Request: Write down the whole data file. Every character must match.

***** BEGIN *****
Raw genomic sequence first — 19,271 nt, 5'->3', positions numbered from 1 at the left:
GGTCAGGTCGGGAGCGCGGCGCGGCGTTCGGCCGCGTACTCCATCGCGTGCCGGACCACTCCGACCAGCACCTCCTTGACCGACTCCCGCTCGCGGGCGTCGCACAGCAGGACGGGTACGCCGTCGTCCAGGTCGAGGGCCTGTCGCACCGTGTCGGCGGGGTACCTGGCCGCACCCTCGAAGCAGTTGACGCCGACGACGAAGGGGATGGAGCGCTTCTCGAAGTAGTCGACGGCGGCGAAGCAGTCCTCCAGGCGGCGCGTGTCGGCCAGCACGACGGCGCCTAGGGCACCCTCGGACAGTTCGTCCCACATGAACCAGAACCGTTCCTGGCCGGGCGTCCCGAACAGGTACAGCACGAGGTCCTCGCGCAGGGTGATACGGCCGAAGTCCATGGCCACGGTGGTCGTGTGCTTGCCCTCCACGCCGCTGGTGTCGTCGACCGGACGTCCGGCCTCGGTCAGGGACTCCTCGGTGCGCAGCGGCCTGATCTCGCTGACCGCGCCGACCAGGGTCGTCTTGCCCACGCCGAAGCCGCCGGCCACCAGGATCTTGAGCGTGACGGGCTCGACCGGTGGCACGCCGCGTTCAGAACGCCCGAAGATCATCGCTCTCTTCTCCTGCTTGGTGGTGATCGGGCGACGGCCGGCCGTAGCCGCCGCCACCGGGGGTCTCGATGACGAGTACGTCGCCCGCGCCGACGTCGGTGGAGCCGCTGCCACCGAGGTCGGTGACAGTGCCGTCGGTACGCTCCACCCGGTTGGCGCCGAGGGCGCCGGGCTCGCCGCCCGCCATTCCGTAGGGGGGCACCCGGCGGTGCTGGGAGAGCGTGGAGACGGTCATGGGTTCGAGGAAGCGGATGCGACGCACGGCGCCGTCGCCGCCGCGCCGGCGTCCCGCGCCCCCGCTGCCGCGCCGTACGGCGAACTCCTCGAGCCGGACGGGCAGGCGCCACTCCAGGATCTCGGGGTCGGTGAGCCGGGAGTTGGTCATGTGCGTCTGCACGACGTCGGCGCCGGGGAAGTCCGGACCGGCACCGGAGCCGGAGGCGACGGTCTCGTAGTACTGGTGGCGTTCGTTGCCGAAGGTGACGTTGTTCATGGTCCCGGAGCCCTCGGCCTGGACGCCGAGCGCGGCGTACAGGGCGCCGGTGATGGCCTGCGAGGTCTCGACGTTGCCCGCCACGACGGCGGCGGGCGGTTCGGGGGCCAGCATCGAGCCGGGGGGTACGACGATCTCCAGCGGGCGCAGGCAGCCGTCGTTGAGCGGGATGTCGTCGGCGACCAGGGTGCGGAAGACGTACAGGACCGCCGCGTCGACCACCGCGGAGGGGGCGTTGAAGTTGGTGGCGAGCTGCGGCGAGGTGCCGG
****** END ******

Raw genomic sequence first — 19,271 nt, 5'->3', positions numbered from 1 at the left:
GGTCAGGTCGGGAGCGCGGCGCGGCGTTCGGCCGCGTACTCCATCGCGTGCCGGACCACTCCGACCAGCACCTCCTTGACCGACTCCCGCTCGCGGGCGTCGCACAGCAGGACGGGTACGCCGTCGTCCAGGTCGAGGGCCTGTCGCACCGTGTCGGCGGGGTACCTGGCCGCACCCTCGAAGCAGTTGACGCCGACGACGAAGGGGATGGAGCGCTTCTCGAAGTAGTCGACGGCGGCGAAGCAGTCCTCCAGGCGGCGCGTGTCGGCCAGCACGACGGCGCCTAGGGCACCCTCGGACAGTTCGTCCCACATGAACCAGAACCGTTCCTGGCCGGGCGTCCCGAACAGGTACAGCACGAGGTCCTCGCGCAGGGTGATACGGCCGAAGTCCATGGCCACGGTGGTCGTGTGCTTGCCCTCCACGCCGCTGGTGTCGTCGACCGGACGTCCGGCCTCGGTCAGGGACTCCTCGGTGCGCAGCGGCCTGATCTCGCTGACCGCGCCGACCAGGGTCGTCTTGCCCACGCCGAAGCCGCCGGCCACCAGGATCTTGAGCGTGACGGGCTCGACCGGTGGCACGCCGCGTTCAGAACGCCCGAAGATCATCGCTCTCTTCTCCTGCTTGGTGGTGATCGGGCGACGGCCGGCCGTAGCCGCCGCCACCGGGGGTCTCGATGACGAGTACGTCGCCCGCGCCGACGTCGGTGGAGCCGCTGCCACCGAGGTCGGTGACAGTGCCGTCGGTACGCTCCACCCGGTTGGCGCCGAGGGCGCCGGGCTCGCCGCCCGCCATTCCGTAGGGGGGCACCCGGCGGTGCTGGGAGAGCGTGGAGACGGTCATGGGTTCGAGGAAGCGGATGCGACGCACGGCGCCGTCGCCGCCGCGCCGGCGTCCCGCGCCCCCGCTGCCGCGCCGTACGGCGAACTCCTCGAGCCGGACGGGCAGGCGCCACTCCAGGATCTCGGGGTCGGTGAGCCGGGAGTTGGTCATGTGCGTCTGCACGACGTCGGCGCCGGGGAAGTCCGGACCGGCACCGGAGCCGGAGGCGACGGTCTCGTAGTACTGGTGGCGTTCGTTGCCGAAGGTGACGTTGTTCATGGTCCCGGAGCCCTCGGCCTGGACGCCGAGCGCGGCGTACAGGGCGCCGGTGATGGCCTGCGAGGTCTCGACGTTGCCCGCCACGACGGCGGCGGGCGGTTCGGGGGCCAGCATCGAGCCGGGGGGTACGACGATCTCCAGCGGGCGCAGGCAGCCGTCGTTGAGCGGGATGTCGTCGGCGACCAGGGTGCGGAAGACGTACAGGACCGCCGCGTCGACCACCGCGGAGGGGGCGTTGAAGTTGGTGGCGAGCTGCGGCGAGGTGCCGG